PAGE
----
Oregon 4th District
Eugene is nestled in the southernmost bit of lowland in Oregon’s Willamette Valley, and is surrounded by mountains on three sides. It is a farming center, a lumber metropolis and, most notably, a university town. Settlers arrived here in 1846, farming in the valley and cutting timber in the hills. In 1876, the University of Oregon was established, a symbol of the state’s strong Yankee cultural ethic. Eugene and next-door Springfield, once a lumber town and now a center for the manufacture of computer chips, have grown into comfortable midsized towns. Eugene has bicycle paths along the riverbanks and its main streets, and likes to bill itself as the “Running Capital of the Universe”—Phil Knight and his former University of Oregon track coach, Bill Bowerman, started Nike here, the first soles formed on a waffle iron. Now the second-largest city in Oregon, behind Portland, and often described as one of the most livable in the nation, Eugene has small-town ambience and urban sensibilities (local laws permit nude beaches, but only with individuals of the same sex), and its liberal voters have been vital to Democrats statewide.
2008 Presidential Vote
|Cook Partisan Voting Index|
Beyond Eugene and Springfield are southwest Oregon’s green-clad mountains, and for years the region cut more timber than anywhere else in the country. But demand for wood is volatile, dependent on the vagaries of interest rates. East Asia increasingly wants unprocessed logs rather than milled lumber, which means fewer jobs for Oregon. The 1980s were tough on this region. Recession reduced demand for housing, and the cutting of old-growth forests was banned to protect the endangered spotted owl. But even as the lumber industry languished, a robust local economy and active job retraining resulted in local job gains in the 1990s. Recent economic development has been diverse, with gains in health care, tourism, and retiree migration from California. But Timber Country, including forest-product businesses, continues to struggle. With the 2006 closing of Weyerhaeuser’s plywood plant, Lane County’s wood-products-sector employment dropped by two-thirds from its 1977 peak of 14,000 jobs. The decline of commercial fishing also hit coastal towns of southwest Oregon hard.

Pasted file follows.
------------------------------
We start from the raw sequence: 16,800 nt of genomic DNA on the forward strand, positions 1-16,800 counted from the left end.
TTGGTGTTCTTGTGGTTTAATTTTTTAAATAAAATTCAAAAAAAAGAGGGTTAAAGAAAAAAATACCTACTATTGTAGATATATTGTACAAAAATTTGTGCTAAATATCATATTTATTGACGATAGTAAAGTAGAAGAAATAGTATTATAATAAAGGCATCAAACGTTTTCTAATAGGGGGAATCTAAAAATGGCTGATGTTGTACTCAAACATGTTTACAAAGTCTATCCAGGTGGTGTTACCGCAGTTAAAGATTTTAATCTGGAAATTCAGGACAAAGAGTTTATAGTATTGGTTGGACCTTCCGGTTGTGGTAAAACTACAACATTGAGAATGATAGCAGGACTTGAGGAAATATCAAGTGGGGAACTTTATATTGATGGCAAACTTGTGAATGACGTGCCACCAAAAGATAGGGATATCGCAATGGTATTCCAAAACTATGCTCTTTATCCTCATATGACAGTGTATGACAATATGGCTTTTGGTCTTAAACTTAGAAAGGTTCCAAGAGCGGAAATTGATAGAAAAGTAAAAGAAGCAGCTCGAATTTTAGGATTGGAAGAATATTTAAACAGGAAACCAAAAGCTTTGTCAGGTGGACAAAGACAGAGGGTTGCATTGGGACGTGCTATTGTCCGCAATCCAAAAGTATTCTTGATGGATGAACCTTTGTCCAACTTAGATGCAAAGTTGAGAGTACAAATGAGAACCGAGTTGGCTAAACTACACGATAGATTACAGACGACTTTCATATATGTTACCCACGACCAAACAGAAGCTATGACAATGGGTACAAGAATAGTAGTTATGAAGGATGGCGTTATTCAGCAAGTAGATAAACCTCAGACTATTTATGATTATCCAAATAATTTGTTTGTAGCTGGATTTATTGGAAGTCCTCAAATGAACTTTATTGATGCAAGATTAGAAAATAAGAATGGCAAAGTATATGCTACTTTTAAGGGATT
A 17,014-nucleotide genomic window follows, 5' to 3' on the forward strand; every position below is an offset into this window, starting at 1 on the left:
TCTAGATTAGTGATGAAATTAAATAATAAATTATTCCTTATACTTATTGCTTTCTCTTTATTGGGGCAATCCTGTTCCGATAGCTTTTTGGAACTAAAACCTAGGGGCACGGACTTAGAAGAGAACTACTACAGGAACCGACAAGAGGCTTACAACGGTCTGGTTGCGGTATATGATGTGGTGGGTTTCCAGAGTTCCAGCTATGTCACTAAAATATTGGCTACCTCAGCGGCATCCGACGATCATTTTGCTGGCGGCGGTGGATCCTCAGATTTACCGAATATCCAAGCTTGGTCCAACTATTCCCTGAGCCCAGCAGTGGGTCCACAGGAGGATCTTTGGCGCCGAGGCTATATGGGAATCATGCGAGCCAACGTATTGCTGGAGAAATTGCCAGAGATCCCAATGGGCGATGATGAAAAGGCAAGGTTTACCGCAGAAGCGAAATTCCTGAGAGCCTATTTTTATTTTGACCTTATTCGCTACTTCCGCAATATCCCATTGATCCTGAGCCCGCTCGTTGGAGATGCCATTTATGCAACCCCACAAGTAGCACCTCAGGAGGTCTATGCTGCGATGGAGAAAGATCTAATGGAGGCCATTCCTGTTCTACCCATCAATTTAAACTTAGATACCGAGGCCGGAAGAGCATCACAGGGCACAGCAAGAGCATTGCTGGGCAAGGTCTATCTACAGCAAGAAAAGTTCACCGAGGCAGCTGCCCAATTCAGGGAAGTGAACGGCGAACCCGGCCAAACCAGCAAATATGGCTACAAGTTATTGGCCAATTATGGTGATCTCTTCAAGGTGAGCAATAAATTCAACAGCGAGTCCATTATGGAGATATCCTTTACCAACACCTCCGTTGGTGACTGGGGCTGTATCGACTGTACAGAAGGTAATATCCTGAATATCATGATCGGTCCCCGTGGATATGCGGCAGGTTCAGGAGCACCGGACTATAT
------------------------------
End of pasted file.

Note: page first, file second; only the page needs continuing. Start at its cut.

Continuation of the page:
The 4th Congressional District of Oregon includes Eugene, Springfield, and surrounding Lane County; it goes south on Interstate 5 to include Roseburg in Douglas County, once one of the premier logging counties in the United States. It extends north to Albany and includes most of Corvallis, except for Oregon State University. It includes the entire southern half of Oregon’s stunning Pacific coastline down to the California border. Eugene is heavily Democratic. Roseburg, the vacation town of Albany, and their surrounding counties vote heavily Republican. The travails of the logging industry moved the area to the right: The 4th District (with only slightly different boundaries) voted 54%-44% against George H. W. Bush in 1988, but 49%-44% for George W. Bush in 2000. In 2004, the 4th voted narrowly for John Kerry, one of just two districts in the nation to flip from Bush to Kerry. It voted 54%-43% for Barack Obama in 2008.